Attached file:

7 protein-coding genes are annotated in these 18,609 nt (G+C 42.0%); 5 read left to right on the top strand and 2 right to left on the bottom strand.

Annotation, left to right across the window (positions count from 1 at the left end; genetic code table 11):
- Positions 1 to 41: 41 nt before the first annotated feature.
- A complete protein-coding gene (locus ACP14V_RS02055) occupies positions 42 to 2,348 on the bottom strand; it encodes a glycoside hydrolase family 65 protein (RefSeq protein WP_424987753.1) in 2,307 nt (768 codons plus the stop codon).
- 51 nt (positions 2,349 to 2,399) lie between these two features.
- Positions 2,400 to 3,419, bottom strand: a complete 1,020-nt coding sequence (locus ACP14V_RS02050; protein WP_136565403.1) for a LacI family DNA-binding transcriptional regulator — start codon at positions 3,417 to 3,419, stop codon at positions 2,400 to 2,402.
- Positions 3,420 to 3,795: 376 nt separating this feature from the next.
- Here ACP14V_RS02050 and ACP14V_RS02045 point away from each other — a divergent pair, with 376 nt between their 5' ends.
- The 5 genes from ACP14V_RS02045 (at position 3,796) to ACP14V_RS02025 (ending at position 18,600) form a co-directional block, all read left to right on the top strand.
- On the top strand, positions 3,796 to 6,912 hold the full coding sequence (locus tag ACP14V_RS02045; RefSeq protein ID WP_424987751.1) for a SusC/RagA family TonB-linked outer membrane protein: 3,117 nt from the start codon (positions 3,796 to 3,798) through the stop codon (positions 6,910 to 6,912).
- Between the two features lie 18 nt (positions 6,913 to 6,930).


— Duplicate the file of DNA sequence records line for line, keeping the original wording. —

7 protein-coding genes are annotated in these 18,609 nt (G+C 42.0%); 5 read left to right on the top strand and 2 right to left on the bottom strand.

Annotation, left to right across the window (positions count from 1 at the left end; genetic code table 11):
- Positions 1 to 41: 41 nt before the first annotated feature.
- A complete protein-coding gene (locus ACP14V_RS02055) occupies positions 42 to 2,348 on the bottom strand; it encodes a glycoside hydrolase family 65 protein (RefSeq protein WP_424987753.1) in 2,307 nt (768 codons plus the stop codon).
- 51 nt (positions 2,349 to 2,399) lie between these two features.
- Positions 2,400 to 3,419, bottom strand: a complete 1,020-nt coding sequence (locus ACP14V_RS02050; protein WP_136565403.1) for a LacI family DNA-binding transcriptional regulator — start codon at positions 3,417 to 3,419, stop codon at positions 2,400 to 2,402.
- Positions 3,420 to 3,795: 376 nt separating this feature from the next.
- Here ACP14V_RS02050 and ACP14V_RS02045 point away from each other — a divergent pair, with 376 nt between their 5' ends.
- The 5 genes from ACP14V_RS02045 (at position 3,796) to ACP14V_RS02025 (ending at position 18,600) form a co-directional block, all read left to right on the top strand.
- On the top strand, positions 3,796 to 6,912 hold the full coding sequence (locus tag ACP14V_RS02045; RefSeq protein ID WP_424987751.1) for a SusC/RagA family TonB-linked outer membrane protein: 3,117 nt from the start codon (positions 3,796 to 3,798) through the stop codon (positions 6,910 to 6,912).
- Between the two features lie 18 nt (positions 6,913 to 6,930).